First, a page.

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LIPA trustees briefed on new time-of-use rate plans

LIPA workers become part of a pattern of

LIPA workers become part of a pattern of wires, poles and cranes as the sun sets behind them on Jericho Turnpike in Woodbury. Credit: Julia Gaines

LIPA trustees last week were briefed on programs that could save the utility and its customers big bucks by making it cheaper and easier for ratepayers to shift electric use to off-peak periods.

LIPA hasn’t yet proposed new pricing schemes, which would update its decades-old and tepidly used programs aimed at getting customers to use less energy during expensive peak periods. A LIPA spokesman in a statement downplayed the session as “just part of a larger series of briefings the trustees requested on industry trends.”

But utilities across the county are exploring and implementing various new time-of-use schemes — including some that shorten the window for peak pricing to give consumers more flexibility to save on rates. California is expected to mandate programs as soon as next year.

Only around 2,000 residential LIPA customers have signed up for current time-of-use rates. A form of time-of-use rates are mandatory for the biggest commercial customers.

The newest time-of-use rates are designed to accommodate a new wave of electric customers, including those who charge electric car batteries at night, have smart homes that can pinpoint when specific appliances run, or have home storage batteries that can charge at night and provide their own home power during the day.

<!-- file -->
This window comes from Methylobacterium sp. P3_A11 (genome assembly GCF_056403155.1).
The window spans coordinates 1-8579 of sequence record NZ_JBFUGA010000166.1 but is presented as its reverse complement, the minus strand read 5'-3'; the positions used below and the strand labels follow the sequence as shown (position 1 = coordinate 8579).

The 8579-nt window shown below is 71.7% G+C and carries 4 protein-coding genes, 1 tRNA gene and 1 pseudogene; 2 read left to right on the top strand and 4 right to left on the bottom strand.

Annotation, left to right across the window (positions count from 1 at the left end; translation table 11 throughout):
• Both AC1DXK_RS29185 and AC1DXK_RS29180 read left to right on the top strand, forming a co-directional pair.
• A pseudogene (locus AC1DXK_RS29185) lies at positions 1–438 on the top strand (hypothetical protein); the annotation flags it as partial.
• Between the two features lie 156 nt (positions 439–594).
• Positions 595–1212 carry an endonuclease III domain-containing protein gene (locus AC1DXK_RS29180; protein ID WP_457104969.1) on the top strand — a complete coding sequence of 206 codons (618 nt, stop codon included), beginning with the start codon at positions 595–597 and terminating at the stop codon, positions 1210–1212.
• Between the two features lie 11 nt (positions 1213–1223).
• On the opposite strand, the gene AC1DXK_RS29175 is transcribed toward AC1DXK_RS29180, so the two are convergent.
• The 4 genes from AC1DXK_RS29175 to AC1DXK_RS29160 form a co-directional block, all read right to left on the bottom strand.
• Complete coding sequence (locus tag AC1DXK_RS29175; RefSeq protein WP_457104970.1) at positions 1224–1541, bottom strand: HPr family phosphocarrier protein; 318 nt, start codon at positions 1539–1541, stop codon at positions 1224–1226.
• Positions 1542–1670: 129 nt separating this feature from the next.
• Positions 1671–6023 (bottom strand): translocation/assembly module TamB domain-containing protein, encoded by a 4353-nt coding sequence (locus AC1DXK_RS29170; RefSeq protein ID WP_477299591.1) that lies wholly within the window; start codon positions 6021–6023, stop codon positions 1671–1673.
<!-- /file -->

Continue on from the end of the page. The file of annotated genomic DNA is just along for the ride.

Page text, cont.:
One rate now available to PSEG Long Island customers reduces the summertime cost of power to 4 cents a kilowatt hour in the off-peak hours of 8 p.m. to 10 a.m. — a fraction of the nearly 28 cents a kilowatt hour power costs during the rest of the time. PSEG manages the grid for LIPA, which owns the system and sets policies and rate structures.

The idea is to dissuade customers from using appliances during the peak demand times. The rate also includes a special 10-cents-a-day meter charge. (Winter off-peak energy charges go to around 3 cents a kilowatt hour, and peak around 8 cents).

During the briefing, LIPA officials suggested that shortening the peak to between 2 p.m. and 7 p.m. could increase customer participation and satisfaction. A PSEG spokesman said the utility is working with LIPA to study best practices and formulate new rate designs to let customers “save money and use energy more efficiently.”

When Newsday first reported on time-of-use options in Oct. 2009, LIPA’s switchboard lit up . Some customers who hadn’t been aware of the programs wanted to sign up. Others were shocked to discover they’d been time-shifting their electric use for years hoping for a discount, but to no effect: they were on fixed rates.

LIPA used a Con Edison rate calculation to show that a customer could see annual savings of around $442 under time-of-use rates that shifted 70 percent of the use to off-peak. When users shifted 80 percent of their use to off-peak times, they could see annual savings of around $800.

While LIPA has no specific plans for new time-of-use rates, New York State has been eyeing various time-of-use schemes as part of its Reforming the Energy Vision proceedings.

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